S for Saw Safety    


This month we look at Saw Safety in and around the workshop. No matter whether our involvement with wood is turning, joinery, cabinet making, carving or any other way of working with wood we invariably use saws in the preparation and machining of that wood.

The principal hazard areas when sawing are the work area, the area around the machine and the kickback area.

The most common hazards associated with saws are personal contact with the running blade i.e. contact with the moving teeth, the flinging out of cut off pieces or knots and kick back of the workpiece.

Powered saws are generally noisy and create significant quantities of fine sawdust, therefore the user will be subjected to the residual risks associated with hearing and dust generation. Hearing protection should be worn when sawing and a dust extractor drawing air from both the blade housing and the crown guard area should be used.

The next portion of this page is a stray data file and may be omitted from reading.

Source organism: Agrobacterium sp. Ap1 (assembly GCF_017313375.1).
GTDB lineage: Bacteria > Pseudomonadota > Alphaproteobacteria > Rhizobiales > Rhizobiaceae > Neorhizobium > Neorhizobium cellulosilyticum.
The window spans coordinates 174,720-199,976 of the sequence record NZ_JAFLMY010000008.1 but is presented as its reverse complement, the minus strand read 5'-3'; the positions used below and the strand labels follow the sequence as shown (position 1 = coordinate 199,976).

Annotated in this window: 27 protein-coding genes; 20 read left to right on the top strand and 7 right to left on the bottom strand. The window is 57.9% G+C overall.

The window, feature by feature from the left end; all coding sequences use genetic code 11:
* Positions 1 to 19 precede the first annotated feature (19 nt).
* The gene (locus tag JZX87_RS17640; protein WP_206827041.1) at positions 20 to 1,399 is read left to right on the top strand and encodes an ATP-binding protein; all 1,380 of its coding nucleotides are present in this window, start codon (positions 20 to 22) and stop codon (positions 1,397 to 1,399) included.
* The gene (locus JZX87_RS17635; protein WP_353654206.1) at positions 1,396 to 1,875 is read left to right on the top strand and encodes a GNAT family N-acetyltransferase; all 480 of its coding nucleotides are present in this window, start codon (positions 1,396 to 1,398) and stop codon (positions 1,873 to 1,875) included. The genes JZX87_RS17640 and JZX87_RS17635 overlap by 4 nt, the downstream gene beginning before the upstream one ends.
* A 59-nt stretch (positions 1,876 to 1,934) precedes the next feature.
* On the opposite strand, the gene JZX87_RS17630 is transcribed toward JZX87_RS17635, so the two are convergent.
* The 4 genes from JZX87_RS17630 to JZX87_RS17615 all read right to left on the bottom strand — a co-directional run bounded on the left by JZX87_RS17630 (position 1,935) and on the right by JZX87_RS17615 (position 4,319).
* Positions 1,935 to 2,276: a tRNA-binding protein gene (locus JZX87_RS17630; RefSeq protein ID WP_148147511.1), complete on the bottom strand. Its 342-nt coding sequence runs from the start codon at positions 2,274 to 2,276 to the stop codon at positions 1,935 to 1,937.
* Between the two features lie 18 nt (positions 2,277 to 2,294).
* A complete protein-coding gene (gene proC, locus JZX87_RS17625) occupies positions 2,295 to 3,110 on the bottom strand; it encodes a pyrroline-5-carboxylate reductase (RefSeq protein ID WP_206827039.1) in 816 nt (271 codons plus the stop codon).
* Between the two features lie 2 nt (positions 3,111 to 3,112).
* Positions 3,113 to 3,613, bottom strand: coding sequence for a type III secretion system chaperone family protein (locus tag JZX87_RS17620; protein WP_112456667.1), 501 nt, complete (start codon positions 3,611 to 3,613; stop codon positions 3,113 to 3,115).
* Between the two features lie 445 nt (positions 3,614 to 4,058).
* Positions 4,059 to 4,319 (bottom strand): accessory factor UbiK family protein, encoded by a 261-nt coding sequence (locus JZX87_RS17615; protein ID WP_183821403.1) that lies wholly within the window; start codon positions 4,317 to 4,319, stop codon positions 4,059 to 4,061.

The chainsaw is potentially the most dangerous member of the saw family. Chainsaws can be widely bought at most hardware shops or garden centres. There is no requirement to have had any training in how to use them properly or to use safety equipment when using them. We then proceed to use our foot to steady a piece of wood while we attempt to cut it with our chainsaw. Is it any wonder that people get hurt?


When using powered saws we should remember the following:


Always take care to keep your hands away from the moving saw teeth - a mitre saw will cut through 4in by 2in wood in a second - it takes even less time to cut through a finger.